Will new Blog Council help big companies get small conversations?

I was just reading the blogs this morning (I have a Fast Company column due and am avoiding working on it) but the news about a new blog council caught my eye. In particular, I see Dave Taylor’s response and tend to agree with him. I’m pretty skeptical. Why? Cause I’ve done enough speaking to enough corporations now that if they don’t get why they should be talking with their customers already I don’t get how hanging out at yet another boring industry conference is going to help them to get it.

And, actually, if your company needs help “getting it” then you shouldn’t be hanging out with other companies, but should be hanging out with the teams who are helping the political campaigns. Oh, sorry, I just plugged my column I wrote a while back for this month’s Fast Company.

But, seriously, here’s where corporations go wrong: they don’t get the value of seemingly unimportant conversations.

Here’s a test. Visit a Best Buy store. Now imagine that store without ANY human beings inside. What do you have? A bankrupt store.

So why when I visit BestBuy.com don’t I see any people? Hear any conversations? Is there any wonder why Amazon has a P/E ratio much higher than Best Buy? (Amazon puts real people on its Web site — it’s ironic that an Internet focused company “gets” the value of people and their conversations better than a “brick and mortar” store does since without people a brick and mortar store would simply not exist).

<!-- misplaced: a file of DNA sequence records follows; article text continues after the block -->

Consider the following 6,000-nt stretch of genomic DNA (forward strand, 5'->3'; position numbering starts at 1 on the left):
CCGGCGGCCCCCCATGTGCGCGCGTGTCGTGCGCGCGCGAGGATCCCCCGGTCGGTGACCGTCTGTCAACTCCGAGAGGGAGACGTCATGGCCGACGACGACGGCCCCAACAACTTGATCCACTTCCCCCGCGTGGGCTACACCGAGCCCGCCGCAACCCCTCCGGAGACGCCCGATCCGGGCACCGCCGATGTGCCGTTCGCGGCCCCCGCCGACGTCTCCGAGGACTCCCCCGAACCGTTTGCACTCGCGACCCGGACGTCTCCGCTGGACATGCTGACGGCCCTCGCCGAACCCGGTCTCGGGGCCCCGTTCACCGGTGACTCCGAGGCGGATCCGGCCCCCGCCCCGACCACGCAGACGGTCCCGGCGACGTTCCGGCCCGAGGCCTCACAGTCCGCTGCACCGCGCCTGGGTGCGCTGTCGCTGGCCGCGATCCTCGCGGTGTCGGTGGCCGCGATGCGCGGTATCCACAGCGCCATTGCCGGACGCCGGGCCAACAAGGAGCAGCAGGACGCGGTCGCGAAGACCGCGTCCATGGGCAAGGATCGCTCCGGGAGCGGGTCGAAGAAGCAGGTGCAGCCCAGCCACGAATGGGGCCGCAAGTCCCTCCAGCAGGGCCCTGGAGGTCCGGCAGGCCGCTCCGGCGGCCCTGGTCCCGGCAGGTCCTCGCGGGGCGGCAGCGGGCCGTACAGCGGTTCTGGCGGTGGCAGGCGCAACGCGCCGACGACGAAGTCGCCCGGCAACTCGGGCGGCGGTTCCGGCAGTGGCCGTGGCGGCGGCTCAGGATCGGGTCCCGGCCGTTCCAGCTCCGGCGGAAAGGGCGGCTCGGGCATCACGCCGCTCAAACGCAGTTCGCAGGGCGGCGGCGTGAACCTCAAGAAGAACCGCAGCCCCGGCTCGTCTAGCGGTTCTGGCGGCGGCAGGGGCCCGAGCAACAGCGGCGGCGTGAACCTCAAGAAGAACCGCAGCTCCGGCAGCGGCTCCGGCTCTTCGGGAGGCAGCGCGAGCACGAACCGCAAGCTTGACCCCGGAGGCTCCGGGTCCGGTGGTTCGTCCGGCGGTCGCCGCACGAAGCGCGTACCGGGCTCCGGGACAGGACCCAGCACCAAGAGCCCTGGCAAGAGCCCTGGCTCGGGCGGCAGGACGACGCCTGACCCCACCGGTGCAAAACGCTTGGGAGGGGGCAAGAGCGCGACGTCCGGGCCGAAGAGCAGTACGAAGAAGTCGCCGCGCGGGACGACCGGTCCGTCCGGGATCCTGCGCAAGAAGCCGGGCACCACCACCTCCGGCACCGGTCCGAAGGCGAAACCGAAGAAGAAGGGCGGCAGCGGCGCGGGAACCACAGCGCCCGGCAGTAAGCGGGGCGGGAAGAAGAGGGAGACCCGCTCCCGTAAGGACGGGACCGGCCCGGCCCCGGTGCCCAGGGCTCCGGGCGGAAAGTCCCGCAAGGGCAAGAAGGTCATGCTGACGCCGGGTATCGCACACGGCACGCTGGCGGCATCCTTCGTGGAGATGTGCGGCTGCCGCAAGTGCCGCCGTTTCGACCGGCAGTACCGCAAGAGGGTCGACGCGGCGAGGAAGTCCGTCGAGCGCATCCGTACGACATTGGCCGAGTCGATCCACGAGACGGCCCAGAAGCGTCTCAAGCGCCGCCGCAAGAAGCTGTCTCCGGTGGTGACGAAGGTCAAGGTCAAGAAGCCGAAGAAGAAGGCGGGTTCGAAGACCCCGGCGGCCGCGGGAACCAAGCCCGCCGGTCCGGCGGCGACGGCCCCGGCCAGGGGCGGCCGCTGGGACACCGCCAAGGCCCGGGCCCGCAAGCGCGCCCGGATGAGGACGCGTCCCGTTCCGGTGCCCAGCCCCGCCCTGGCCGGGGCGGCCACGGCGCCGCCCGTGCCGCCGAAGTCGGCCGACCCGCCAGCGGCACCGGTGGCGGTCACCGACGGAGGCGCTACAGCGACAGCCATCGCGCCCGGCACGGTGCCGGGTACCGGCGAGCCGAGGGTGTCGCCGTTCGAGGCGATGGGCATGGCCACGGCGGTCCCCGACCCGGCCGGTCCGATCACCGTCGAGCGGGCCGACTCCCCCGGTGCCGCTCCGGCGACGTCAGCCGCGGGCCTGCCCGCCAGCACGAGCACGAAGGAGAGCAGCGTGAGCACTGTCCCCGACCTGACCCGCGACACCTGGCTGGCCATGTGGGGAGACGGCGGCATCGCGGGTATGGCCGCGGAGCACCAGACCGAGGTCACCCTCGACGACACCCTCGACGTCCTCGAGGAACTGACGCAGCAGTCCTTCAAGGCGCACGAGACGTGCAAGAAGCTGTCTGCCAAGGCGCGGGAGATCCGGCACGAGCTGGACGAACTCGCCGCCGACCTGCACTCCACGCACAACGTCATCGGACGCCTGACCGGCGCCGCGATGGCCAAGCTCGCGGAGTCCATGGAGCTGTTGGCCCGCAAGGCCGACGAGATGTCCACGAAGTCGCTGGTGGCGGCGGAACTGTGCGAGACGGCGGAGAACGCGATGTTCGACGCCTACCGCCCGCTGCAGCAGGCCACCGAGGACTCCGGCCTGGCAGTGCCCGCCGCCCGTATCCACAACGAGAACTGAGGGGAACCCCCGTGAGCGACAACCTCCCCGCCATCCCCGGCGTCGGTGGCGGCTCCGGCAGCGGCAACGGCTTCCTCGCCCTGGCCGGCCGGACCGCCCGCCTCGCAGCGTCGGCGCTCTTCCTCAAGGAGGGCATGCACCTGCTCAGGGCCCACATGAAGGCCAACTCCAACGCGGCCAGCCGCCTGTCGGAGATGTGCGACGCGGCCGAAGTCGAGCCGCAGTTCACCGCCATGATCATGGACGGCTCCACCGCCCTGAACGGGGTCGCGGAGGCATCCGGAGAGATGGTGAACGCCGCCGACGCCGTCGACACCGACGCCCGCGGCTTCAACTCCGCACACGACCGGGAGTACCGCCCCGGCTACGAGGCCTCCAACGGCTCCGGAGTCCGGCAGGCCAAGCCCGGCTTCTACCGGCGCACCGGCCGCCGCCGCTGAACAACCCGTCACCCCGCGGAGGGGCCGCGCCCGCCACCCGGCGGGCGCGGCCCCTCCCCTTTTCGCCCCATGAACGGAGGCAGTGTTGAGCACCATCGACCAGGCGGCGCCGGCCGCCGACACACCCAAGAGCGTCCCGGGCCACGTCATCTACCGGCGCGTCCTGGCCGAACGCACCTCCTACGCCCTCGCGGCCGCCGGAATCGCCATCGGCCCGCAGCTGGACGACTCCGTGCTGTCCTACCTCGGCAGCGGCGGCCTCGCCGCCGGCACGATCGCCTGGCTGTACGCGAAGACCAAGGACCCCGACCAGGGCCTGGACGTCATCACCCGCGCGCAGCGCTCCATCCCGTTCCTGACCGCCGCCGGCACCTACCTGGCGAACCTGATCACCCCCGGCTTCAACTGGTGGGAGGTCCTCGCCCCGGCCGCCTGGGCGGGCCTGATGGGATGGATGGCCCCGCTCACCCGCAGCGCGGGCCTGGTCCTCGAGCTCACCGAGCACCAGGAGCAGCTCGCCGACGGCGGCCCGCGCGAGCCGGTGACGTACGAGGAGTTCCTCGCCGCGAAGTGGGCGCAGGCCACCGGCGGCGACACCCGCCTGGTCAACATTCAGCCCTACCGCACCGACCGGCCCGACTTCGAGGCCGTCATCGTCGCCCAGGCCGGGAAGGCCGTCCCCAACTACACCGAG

Demonstrates that the industry has a LONG way to go before it understands the real value that seemingly unimportant conversations have.

Every company I’ve spoken to, from Loreal to Target to Boeing gets that you need to pay attention to the New York Times. I don’t know of a single corporation who won’t return a journalist’s phone calls from the New York Times.

But, how many companies respond to a kid in Australia who only has three readers? How many companies respond to comments made on people’s Facebook walls? How many companies meet regularly with bloggers (the BBC and Microsoft are tonight at our blogger dinner in London — no “blog council” was needed to demonstrate to them why having conversations with bloggers are important).

If this council changes THAT in any noticeable way, I’ll cheer them on. But, like Dave Taylor (who also has been around the block dealing with companies) I’m pretty skeptical.


Google Shared item blogs get more useful

This is a cool “little” feature in the latest version of Google Reader. if you subscribe to multiple people’s Shared Items’ blogs (I call that a link blog) it won’t send you duplicate items anymore, but will show you how many people actually linked to it. That’s a KILLER feature. But, what’s next?

I think Google is working on a Digg/TechMeme competitor and this is the first in a series of features that’ll bring Google Reader there. All of a sudden my decision to do a link blog using Google’s Reader is looking better and better.

I learned about this over on David Carrington’s blog who demonstrates how it works.

Oh, and we’re in London and having a great time. Milan is as good a traveler as his older brother is. Hardly a peep the entire way. Wifi here in the hotel rocks. It’s always fun to travel thousands of miles just to learn that the Internet works here too! Heheh. Seriously, today we’re probably going to get a tour of the BBC. That should be fun. Last week we got a tour of a Wall Street Journal printing plant (all of the Wall Street Journals that you buy in Northern California are printed about 50 yards from Podtech’s offices. They can print 60,000 copies an hour at that plant alone. It’s amazing the amount of paper and ink they go through there. Makes me appreciate how cool it is that we can distribute ideas via the Internet now and not convince someone to spend so many resources getting our words out there.